I’d be remiss in my duties if I said that sword fighting was the same exercise in pain that archery is, when in fact it is far, far harder. Unlike archery, sparring with a wooden sword will still leave you laid out with injuries. You have six basic attacks – five directions, and a direct stabbing motion to start, except that you’ve never held a sword, much less in battle. Your first few fights will be frantic, difficult, and very likely lethal. Like all skills, your abilities improve through use, and eventually you’ll stop getting nearly killed at every turn.

Every system in the game has a similar, albeit less lethal mechanic. Alchemy requires practice, recipes, ingredients, and specific processes. Unfortunately, like most peasants of the time, Henry can’t read. Finding a scribe who will spend the time to teach him, having the coin to facilitate the lesson, and then knuckling down and reading books opens the doorway for alchemy, Latin, or even being able to read simple road markers. Here’s a look at some successful alchemy, as well as a peek at what it looks like being unable to read.

There are a staggering amount of skills and traits to upgrade, but Kingdom Come: Deliverance is often about reputation more than combat prowess. Talking to people leans on charisma and your speech skills, but it also relies on your ability to dress the part. Combat, mucking around in the forest, and general wear and tear puts visible tears in your clothing. Blood spatter and mud will cake all of it, and people will begin to notice, commenting that it looks like you’ve been beaten half to death. Washing your clothes, mending them, and wearing the right types and quality of clothing in the whopping sixteen designated slots can mean the difference between getting a positive reception and being told to “fuck off”. Did I mention that the game is rated M?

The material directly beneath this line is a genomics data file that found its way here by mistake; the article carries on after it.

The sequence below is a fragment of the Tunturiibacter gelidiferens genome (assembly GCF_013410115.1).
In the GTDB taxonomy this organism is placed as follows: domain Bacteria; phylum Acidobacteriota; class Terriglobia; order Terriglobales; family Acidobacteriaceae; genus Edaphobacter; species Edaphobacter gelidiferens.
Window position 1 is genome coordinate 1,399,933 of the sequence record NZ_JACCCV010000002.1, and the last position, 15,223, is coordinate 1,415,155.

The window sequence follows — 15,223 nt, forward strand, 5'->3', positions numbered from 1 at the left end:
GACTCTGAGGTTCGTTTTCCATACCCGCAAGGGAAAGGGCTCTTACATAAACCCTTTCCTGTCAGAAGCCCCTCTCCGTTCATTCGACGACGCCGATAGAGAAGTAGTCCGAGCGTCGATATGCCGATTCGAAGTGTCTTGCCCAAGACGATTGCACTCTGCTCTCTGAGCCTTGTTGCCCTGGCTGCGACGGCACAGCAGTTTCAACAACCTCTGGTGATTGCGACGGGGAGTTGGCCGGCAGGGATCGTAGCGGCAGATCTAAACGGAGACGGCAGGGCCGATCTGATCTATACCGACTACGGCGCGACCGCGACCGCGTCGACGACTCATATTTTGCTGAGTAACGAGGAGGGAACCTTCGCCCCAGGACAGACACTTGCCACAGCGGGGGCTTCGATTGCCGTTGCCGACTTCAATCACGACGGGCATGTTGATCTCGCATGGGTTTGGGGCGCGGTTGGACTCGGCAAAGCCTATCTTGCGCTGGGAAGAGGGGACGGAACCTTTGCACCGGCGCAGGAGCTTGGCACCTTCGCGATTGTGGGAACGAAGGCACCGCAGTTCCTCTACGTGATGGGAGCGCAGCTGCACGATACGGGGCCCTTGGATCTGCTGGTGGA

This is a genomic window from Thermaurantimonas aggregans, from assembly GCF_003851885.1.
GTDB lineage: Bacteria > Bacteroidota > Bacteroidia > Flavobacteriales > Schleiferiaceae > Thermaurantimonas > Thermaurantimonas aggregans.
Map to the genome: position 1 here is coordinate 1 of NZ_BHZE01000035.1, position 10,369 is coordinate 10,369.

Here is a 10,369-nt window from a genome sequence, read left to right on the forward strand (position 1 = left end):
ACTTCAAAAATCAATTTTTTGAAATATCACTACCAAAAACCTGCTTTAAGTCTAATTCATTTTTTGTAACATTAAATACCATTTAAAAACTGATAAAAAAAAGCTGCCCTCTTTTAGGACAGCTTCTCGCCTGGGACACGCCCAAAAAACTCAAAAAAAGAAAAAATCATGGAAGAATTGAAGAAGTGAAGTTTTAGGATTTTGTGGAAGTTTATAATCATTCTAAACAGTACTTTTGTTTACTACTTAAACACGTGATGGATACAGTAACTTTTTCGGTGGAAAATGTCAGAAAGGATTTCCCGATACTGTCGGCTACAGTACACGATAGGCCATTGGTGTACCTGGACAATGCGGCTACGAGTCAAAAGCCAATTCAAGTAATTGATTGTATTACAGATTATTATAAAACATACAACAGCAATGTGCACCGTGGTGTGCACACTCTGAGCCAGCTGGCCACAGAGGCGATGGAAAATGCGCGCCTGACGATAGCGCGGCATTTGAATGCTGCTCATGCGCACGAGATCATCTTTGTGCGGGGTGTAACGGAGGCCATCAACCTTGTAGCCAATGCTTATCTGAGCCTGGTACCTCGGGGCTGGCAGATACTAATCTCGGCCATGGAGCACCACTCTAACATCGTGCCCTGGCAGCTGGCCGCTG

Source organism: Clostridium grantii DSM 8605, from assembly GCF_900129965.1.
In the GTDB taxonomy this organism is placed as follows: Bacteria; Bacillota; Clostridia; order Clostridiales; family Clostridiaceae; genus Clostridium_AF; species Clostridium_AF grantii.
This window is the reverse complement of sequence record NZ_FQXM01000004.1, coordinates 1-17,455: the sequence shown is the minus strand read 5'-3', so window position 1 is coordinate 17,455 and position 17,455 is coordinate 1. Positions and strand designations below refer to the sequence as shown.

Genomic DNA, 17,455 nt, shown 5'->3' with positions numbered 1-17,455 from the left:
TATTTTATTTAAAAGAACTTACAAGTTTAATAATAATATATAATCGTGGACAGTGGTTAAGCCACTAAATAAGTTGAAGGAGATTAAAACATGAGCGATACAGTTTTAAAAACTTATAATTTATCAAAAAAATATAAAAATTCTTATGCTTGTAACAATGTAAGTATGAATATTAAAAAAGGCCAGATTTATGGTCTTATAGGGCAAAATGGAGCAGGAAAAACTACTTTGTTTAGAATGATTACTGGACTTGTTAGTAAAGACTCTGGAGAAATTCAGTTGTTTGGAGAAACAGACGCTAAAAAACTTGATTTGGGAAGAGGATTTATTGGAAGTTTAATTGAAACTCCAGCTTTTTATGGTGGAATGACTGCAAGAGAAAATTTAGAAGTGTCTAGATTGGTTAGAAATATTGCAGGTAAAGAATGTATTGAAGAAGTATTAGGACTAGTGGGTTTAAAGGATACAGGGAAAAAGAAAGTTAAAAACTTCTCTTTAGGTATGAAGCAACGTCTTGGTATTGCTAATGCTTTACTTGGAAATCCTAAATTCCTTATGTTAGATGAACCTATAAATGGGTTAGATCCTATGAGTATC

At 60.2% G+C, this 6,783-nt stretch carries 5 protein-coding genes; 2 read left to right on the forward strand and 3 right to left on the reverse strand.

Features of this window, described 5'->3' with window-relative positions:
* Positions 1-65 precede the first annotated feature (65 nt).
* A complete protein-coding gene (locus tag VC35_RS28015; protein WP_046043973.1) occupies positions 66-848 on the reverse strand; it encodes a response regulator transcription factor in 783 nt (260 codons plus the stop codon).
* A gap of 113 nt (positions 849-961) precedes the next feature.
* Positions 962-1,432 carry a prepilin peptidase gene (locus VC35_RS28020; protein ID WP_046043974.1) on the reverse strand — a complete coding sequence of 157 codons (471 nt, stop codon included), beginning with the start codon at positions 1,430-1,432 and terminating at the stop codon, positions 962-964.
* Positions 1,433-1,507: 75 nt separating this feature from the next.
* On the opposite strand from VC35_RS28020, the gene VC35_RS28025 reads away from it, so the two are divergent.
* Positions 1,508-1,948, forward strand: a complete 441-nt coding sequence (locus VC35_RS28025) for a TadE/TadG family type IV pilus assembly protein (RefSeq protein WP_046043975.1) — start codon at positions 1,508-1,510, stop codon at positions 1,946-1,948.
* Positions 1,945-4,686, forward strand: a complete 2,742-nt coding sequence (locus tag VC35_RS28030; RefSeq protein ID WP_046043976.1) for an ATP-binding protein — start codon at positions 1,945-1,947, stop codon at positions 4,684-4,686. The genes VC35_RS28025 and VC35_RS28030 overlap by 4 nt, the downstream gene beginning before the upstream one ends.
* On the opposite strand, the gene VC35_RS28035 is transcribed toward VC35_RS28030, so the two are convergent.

The save mechanics in Deliverance come courtesy of alcohol – specifically, “Saviour Schnapps”. You can carry only three of these at a time, preventing you from robbing everyone blind by using save scumming techniques, or trying to back out decisions you’ve made to see all of the options. You can brew more of them, once you’ve gotten your hands on the right ingredients and the reading skills to decipher the instructions. It does mean that you can’t just save and quit, so it may not appeal to all audiences, but in a world where mods exist, I can see this being short-lived.

While we are still waiting on the aforementioned patch, there are a few bugs I’ve run into that were frustrating but fixable. The archery range has an issue where the other archers won’t fire, textures flicker here and there, the camera gets fairly drunk during conversation closeups, and deviating from a mission in any way (e.g. talking to a NPC, stopping to pick flowers, giving alms to the poor) causes you to fail it. While we don’t have the full patch notes on what promised rebalancing or bug hunting is coming, the game is already in a fantastic state.

I’ve had a lot to say for a game I’m not ready to pass judgement on quite yet, but it’s safe to say that I’m absolutely blown away by what Warhorse has put together. I’m 26 hours into the game, and the skills hit “Mastery” at level 15, so by my guess I’m roughly half way through. Stay tuned for the full review, but take this as my full recommendation in advance.

Ron Burke is the Editor in Chief for Gaming Trend. Currently living in Fort Worth, Texas, Ron is an old-school gamer who enjoys CRPGs, action/adventure, platformers, music games, and has recently gotten into tabletop gaming. Ron is also a fourth degree black belt, with a Master's rank in Matsumura Seito Shōrin-ryū, Moo Duk Kwan Tang Soo Do, Universal Tang Soo Do Alliance, and International Tang Soo Do Federation. He also holds ranks in several other styles in his search to be a well-rounded fighter. Ron has been married to Gaming Trend Editor, Laura Burke, for 21 years. They have three dogs - Pazuzu (Irish Terrier), Atë, and Calliope (both Australian Kelpie/Pit Bull mixes).